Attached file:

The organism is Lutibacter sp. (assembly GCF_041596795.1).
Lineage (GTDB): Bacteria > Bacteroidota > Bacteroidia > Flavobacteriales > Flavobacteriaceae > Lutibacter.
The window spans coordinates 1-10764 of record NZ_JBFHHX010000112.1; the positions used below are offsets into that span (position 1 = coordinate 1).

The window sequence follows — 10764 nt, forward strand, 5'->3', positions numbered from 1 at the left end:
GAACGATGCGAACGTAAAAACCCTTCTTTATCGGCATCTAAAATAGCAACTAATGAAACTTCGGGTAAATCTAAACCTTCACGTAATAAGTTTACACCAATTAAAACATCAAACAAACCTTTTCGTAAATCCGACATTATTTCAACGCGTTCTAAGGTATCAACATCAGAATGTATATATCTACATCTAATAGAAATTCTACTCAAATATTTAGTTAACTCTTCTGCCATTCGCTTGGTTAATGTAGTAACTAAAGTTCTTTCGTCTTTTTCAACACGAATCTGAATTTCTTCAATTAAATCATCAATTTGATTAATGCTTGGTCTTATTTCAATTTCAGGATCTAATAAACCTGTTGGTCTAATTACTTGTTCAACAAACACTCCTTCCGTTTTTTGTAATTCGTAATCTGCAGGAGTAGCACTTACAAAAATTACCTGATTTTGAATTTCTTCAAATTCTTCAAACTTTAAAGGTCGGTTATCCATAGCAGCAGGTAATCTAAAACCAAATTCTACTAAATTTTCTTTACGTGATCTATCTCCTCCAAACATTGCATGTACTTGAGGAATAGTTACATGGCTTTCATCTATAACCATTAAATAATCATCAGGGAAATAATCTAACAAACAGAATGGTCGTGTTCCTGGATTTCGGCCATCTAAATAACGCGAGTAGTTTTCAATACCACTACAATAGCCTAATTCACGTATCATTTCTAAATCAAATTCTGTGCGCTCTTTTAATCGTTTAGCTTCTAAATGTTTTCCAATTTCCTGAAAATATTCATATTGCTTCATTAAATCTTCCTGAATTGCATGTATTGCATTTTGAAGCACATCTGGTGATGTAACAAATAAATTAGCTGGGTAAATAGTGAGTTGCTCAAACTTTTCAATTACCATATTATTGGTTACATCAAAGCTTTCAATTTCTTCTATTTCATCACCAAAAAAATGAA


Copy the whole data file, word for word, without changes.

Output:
The organism is Lutibacter sp. (assembly GCF_041596795.1).
Lineage (GTDB): Bacteria > Bacteroidota > Bacteroidia > Flavobacteriales > Flavobacteriaceae > Lutibacter.
The window spans coordinates 1-10764 of record NZ_JBFHHX010000112.1; the positions used below are offsets into that span (position 1 = coordinate 1).

The window sequence follows — 10764 nt, forward strand, 5'->3', positions numbered from 1 at the left end:
GAACGATGCGAACGTAAAAACCCTTCTTTATCGGCATCTAAAATAGCAACTAATGAAACTTCGGGTAAATCTAAACCTTCACGTAATAAGTTTACACCAATTAAAACATCAAACAAACCTTTTCGTAAATCCGACATTATTTCAACGCGTTCTAAGGTATCAACATCAGAATGTATATATCTACATCTAATAGAAATTCTACTCAAATATTTAGTTAACTCTTCTGCCATTCGCTTGGTTAATGTAGTAACTAAAGTTCTTTCGTCTTTTTCAACACGAATCTGAATTTCTTCAATTAAATCATCAATTTGATTAATGCTTGGTCTTATTTCAATTTCAGGATCTAATAAACCTGTTGGTCTAATTACTTGTTCAACAAACACTCCTTCCGTTTTTTGTAATTCGTAATCTGCAGGAGTAGCACTTACAAAAATTACCTGATTTTGAATTTCTTCAAATTCTTCAAACTTTAAAGGTCGGTTATCCATAGCAGCAGGTAATCTAAAACCAAATTCTACTAAATTTTCTTTACGTGATCTATCTCCTCCAAACATTGCATGTACTTGAGGAATAGTTACATGGCTTTCATCTATAACCATTAAATAATCATCAGGGAAATAATCTAACAAACAGAATGGTCGTGTTCCTGGATTTCGGCCATCTAAATAACGCGAGTAGTTTTCAATACCACTACAATAGCCTAATTCACGTATCATTTCTAAATCAAATTCTGTGCGCTCTTTTAATCGTTTAGCTTCTAAATGTTTTCCAATTTCCTGAAAATATTCATATTGCTTCATTAAATCTTCCTGAATTGCATGTATTGCATTTTGAAGCACATCTGGTGATGTAACAAATAAATTAGCTGGGTAAATAGTGAGTTGCTCAAACTTTTCAATTACCATATTATTGGTTACATCAAAGCTTTCAATTTCTTCTATTTCATCACCAAAAAAATGAA